I decry the current tendency to seek patents on algorithms.
There are better ways to earn a living than to prevent other people
from making use of one’s contributions to computer science. Donald Knuth
Donald Ervin Knuth, the son of a printer, was to have a major impact on printing. At the age of thirteen he won a contest to form as many words as he could from ‘Ziegler’s Giant Bar’; the judges had a list of 2,500 – Knuth came up with 4,500.
He earned his PhD in mathematics at CalTech where he became a professor. He wrote a book ‘The Art of Computer Programming’ which grew like Topsy, ending up as a seven-volume series first published in 1968. This rapidly became the seminal text on the subject.
In the process of publishing his books Knuth was made painfully aware of progress in typesetting technology. His first edition was produced and typeset using the traditional ‘hot metal’; Knuth found the finished product using this process to be ‘classically pleasing’.
When the second edition was being prepared in 1976 photographic typesetting was the vogue but many original fonts were unavailable. The galleys, or proofs, that were supplied to Knuth for approval were unacceptable and this led him to investigate the whole subject of digital typesetting.
In 1977 Knuth produced an internal memo at CalTech describing a system known as TeX, a typesetting software program. It worked with a Metafont language that he defined; he created the Computer Modern typefaces. TeX described the required fonts by means of a series of vectored lines and curves to create the font outline (glyph).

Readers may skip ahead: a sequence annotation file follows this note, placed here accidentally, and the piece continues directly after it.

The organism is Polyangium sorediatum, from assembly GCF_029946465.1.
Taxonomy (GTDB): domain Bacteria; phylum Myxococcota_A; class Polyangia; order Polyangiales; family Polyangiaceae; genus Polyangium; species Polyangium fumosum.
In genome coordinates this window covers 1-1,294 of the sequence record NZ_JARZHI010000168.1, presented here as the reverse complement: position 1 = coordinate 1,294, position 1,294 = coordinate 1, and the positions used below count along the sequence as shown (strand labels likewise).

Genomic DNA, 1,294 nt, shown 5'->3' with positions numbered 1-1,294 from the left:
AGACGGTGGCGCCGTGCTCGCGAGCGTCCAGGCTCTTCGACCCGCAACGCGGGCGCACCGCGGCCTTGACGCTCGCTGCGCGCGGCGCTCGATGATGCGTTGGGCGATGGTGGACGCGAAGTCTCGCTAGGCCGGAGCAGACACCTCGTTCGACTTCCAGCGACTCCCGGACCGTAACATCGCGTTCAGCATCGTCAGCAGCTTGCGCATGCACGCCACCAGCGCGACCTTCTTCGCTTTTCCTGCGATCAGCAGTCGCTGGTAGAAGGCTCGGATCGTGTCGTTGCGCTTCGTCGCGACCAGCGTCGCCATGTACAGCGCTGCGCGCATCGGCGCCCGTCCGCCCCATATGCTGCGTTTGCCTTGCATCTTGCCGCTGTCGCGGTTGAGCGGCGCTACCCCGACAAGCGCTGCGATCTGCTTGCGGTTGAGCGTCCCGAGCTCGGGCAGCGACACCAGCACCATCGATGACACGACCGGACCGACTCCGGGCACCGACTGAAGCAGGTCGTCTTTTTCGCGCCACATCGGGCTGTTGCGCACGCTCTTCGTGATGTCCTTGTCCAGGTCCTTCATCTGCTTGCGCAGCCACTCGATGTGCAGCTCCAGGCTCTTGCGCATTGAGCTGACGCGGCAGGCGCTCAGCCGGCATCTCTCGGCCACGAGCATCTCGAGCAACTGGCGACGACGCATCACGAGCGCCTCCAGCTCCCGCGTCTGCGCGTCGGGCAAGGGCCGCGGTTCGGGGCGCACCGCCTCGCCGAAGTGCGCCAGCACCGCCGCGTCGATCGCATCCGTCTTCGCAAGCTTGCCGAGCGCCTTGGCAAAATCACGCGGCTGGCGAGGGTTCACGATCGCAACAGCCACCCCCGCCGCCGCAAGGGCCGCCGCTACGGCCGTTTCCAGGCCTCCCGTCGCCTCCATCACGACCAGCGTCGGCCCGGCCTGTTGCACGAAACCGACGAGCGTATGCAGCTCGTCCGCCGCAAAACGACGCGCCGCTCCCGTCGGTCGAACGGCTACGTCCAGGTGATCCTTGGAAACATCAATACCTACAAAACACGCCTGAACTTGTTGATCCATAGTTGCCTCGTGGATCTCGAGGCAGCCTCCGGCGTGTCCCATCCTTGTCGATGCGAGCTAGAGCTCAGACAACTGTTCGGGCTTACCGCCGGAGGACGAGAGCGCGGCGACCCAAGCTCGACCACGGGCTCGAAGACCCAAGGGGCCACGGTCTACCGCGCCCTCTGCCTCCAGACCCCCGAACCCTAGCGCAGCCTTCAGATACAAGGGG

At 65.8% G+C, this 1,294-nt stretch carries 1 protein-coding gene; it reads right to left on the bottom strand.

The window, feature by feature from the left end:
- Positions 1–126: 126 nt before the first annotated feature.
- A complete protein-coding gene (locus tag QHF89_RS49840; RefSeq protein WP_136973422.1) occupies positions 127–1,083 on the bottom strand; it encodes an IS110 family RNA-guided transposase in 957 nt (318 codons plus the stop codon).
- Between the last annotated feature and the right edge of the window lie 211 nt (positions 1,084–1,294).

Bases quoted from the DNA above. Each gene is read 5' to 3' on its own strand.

TeX had two main objectives – to provide a consistent output on all computers and to permit high quality books to be typeset without an undue amount of effort.
Knuth planned to produce the software during 1978 but in fact it took him until 1989 to finalise the approach. It was first written in SAIL, Stanford Artificial Intelligence Language, and the WAITS operating system (aka TOPS-10).
Knuth has an interesting sense of humour. His software did not follow the normal approach for software version-numbering.
Most designers initially launch a package as version 1.0 with any regular small updates incrementing in tenths, so 1.1 and 1.2. Major updates jump by a whole unit, so 2.0, 3.0…
TeX however started at version 3.0 and advanced towards an ever more accurate definition of ‘pi’ so 3.1, 3.14, 3.141. By the noughties this had reached 3.1415926; and it proceeds…
Metafont started at 2.0 and approached an ever more accurate definition of ‘e’, or Euler’s constant, the base of the natural algorithm; thus it was 2.7, 2.71, 2.718 and so on.
Intriguingly in 1990 Knuth advised his colleagues he would no longer be on email, preferring instead to concentrate on his work.